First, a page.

Thursday 26 May 2011

Archbishops haunted by a voice from the grave...

So now we know what really happened.
A bad tempered Archbishop shouting and losing his temper; mature, professional people being reduced to tears; back room deals or ecclesiastical arm-twisting in the toilets; all to exclude a gay priest and a pro-gay priest from being appointed to a top job.
It is hardly the atmosphere that one would expect to find amongst the Church of England’s spiritual leaders as they met to choose the next Bishop of Southwark – one of the most senior appointments in the CofE.
Before yesterday, many of us who were concerned by reports and rumours thought that we knew.  But last night The Guardian published a damning account of the last year’s secret meeting by one of the main participants – the late Dean of Southwark Cathedral, Colin Slee.
I knew Colin during my years working in Southwark Diocese.  He was a complex character – sometimes brash and bombastic – at other times deeply pastoral – but always a man of huge integrity.  He said what he thought, and told it like was, all through his ministry.  The Church of England has been lessened by his untimely death last November.
But it appears that he has left one last parting to gift to the church that both inspired and frustrated him – the gift of his account of the 2 days last year when the Archbishops and the Crown Nominations Commission met to choose a new Bishop for South London.  And now, following continuing disarray in the House of Bishops on the issue, his daughter has made the courageous decision to make the account public.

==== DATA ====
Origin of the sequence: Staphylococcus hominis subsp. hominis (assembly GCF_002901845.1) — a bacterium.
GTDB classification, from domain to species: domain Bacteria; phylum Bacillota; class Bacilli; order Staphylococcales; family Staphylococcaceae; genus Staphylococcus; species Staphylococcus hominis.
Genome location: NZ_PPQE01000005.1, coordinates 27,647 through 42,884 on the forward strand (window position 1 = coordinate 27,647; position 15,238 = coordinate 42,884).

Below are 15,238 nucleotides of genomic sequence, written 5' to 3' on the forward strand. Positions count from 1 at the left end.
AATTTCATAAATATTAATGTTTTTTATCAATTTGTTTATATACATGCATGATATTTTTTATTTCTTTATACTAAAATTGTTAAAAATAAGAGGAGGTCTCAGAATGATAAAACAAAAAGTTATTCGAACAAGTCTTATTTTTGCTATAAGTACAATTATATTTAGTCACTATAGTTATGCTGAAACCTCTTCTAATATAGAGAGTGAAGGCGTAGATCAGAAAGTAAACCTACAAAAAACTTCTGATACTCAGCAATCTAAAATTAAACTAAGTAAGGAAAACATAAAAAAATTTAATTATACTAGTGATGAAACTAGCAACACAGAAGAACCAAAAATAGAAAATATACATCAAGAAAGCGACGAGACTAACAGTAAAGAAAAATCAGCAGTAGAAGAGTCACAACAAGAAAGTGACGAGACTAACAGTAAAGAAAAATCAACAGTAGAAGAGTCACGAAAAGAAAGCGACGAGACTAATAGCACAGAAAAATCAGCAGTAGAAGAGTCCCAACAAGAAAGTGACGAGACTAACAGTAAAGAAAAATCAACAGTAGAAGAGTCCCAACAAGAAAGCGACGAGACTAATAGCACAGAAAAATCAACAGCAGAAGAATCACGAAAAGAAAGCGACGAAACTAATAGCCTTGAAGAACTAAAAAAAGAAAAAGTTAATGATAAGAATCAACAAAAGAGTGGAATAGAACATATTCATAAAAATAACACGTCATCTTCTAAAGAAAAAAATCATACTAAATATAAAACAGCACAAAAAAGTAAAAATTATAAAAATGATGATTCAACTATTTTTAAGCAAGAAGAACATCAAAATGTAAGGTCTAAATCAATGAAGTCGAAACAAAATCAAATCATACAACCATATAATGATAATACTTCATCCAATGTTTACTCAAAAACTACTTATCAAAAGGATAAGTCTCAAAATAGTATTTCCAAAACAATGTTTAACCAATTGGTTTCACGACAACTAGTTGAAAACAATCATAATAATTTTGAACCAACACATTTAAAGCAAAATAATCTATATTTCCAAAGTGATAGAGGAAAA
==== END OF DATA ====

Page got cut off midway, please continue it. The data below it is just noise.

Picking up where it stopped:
His account is not news to Lambeth Place.  It is the same account which Colin gave to the Archbishops’ enquiry which was investigating the leaks which brought this shameful process out into the open.  What is new is that ordinary church members and the public at large can now gain a glimpse behind doors that are usually guarded with such secrecy.
It is not a pretty picture.
When I first read the article last night, I posted a link to it on Twitter with the words “homophobic bullying” partly because I had also just seen a video account of such bullying that led a 15 year old to take his own life last year.  The Guardian article smacked of ecclesiastical bullying, with the Archbishops at the helm.  I also know some of the other people at the meeting.  They are strong, self-assured and mature individuals, and the thought that any of them could be reduced to tears shows be how thoroughly unpleasant the atmosphere must have been. 
But as I have reflected, I have realised how the reality is so much more complex than that.
The Archbishop of Canterbury, Rowan Williams, is not homophobic.  Nor, I am sure is the Archbishop of York, John Sentamu.  Therefore by definition, they cannot be accused of being homophobic bullies.
So where did this all come from?
The real issue is the homophobic bullying that goes on day in and day out in the Church.  Jeffrey John has experienced this throughout his ministry and particularly following his abortive appointment as Bishop of Reading in 2003.  Other gay people have been systematically told that their ministry is not welcome in the church - or they have been told to keep quiet about their sexuality and relationships – to live a lie or face the consequences.